BRAGANCA TOURISM GUIDE
An ancient medieval town, mysterious stones, and one of Europe's wildest regions
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Surrounded by a long fortified wall, Bragança retains a well-preserved
medieval center. It is the isolated capital of the province of Tras-os-Montes,
an area known for its remoteness and antiquity.
Scattered around the province are some 200 "porcas" or "berrões," granite pigs or boars dating from the Iron Age, some up to 2m (6ft) in length. Their intended purpose is not known, although most likely they were involved in fertility cults practiced by the local Celtic tribes. Many of them now decorate village squares, as is the case in Bragança, used as the base of a Gothic pillory standing by the 12th century castle. The 33m (108ft)-high castle keep contains a Military Museum displaying medieval suits of armor and weapons.
Among the former residents of the castle was Dona Leonor, wife of Dom Jaime, Duke of Bragança, who imprisoned her inside on suspicion of adultery. He later had her murdered in the town of Vila Viçosa, and today one of the castle's towers has the name of "Torre da Princesa," or "Princess Tower," in her honor.
By the castle is a clutch of whitewashed houses, the 18th century Church of Santa Maria (with a colorful painted ceiling depicting the Assumption of the Virgin), and the unusual 13th-century Domus Municipalis, probably the oldest town hall in Portugal and one of the few surviving Romanesque civic buildings in Europe.
To the north is the appealing Church of São Bento with a Moorish-style vaulted ceiling, and to the west is the Church of São Vicente, where Dom Pedro and Inês de Castro were secretly married in 1354 (see our Coimbra page for their tragic love story).
Further west is the 16th century Bishop's Palace, now the distinguished Abade de Baçal Museum. Its collection includes Celtic art from the surrounding area, ancient stone porcas, tombstones, milestones, paintings, and local costumes.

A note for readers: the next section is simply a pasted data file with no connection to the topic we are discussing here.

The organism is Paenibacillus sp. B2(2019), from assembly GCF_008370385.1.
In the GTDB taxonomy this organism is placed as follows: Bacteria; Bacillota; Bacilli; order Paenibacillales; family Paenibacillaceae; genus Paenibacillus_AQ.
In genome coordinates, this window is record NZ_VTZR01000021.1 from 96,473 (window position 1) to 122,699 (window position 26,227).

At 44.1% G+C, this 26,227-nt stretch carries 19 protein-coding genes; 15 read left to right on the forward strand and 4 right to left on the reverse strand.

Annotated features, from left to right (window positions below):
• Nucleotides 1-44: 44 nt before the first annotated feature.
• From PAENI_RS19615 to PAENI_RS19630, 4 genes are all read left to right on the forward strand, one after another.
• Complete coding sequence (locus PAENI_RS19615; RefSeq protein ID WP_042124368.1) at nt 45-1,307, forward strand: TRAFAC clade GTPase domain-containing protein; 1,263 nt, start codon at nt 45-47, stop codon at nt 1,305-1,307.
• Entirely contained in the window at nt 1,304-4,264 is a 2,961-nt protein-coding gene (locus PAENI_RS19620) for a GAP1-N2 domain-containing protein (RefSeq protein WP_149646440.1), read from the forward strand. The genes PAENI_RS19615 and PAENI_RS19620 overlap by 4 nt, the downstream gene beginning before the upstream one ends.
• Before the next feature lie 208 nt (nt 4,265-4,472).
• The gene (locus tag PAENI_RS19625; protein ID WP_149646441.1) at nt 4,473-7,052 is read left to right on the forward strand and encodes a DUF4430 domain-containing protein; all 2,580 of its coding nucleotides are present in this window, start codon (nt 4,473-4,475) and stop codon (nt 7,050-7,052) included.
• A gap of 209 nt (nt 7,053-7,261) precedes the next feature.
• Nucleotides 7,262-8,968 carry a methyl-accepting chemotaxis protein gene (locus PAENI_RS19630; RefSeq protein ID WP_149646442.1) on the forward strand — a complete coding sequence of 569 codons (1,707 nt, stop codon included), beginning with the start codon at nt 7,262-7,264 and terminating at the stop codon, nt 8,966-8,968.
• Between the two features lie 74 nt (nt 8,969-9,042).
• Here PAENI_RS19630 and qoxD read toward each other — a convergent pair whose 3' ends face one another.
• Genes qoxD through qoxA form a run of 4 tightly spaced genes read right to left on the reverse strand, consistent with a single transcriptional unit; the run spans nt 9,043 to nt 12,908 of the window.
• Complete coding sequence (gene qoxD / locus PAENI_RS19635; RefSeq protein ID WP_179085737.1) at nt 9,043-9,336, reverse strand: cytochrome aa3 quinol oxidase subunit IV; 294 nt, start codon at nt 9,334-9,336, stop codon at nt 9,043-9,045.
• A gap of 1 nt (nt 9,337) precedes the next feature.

Bragança makes a good base for visitors exploring the Montesinho Natural Park, one of the wildest regions in Europe.
Time has stood still in this area, with many paths dating from the Visigothic empire (many of the villages such as Fresulfe and Sernande still bear distinctly Germanic names), and wolves, foxes, and golden eagles among the around 9,000 people scattered around small villages.
The villages of RIO DE ONOR and MIRANDA DO DOURO on the border with Spain have been the subject of many anthropological studies and provide a fascinating insight into the local way of life. The people have developed their own dialects mixing Portuguese and Spanish, and ancient traditions still flourish such as the use of bagpipes in the folklore, Celtic associations similar to those of Scotland and Ireland. It is also not uncommon to see women washing clothes in the river or donkeys as a means of transport.
Regular buses run to Vila Real, Chaves, Viseu, Porto, and Lisbon. Those who choose to stay overnight, have the choice of a pousada nearby, with views to the castle.
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AND TAGUS VALLEY
Castelo de Vide
Vila Real de Santo António
BEIRAS (CENTRAL PORTUGAL)
Figueira da Foz
Serra da Estrela
PORTO AND DOURO
Gerês National Park
Ponte de Lima
Ponte da Barca
Viana do Castelo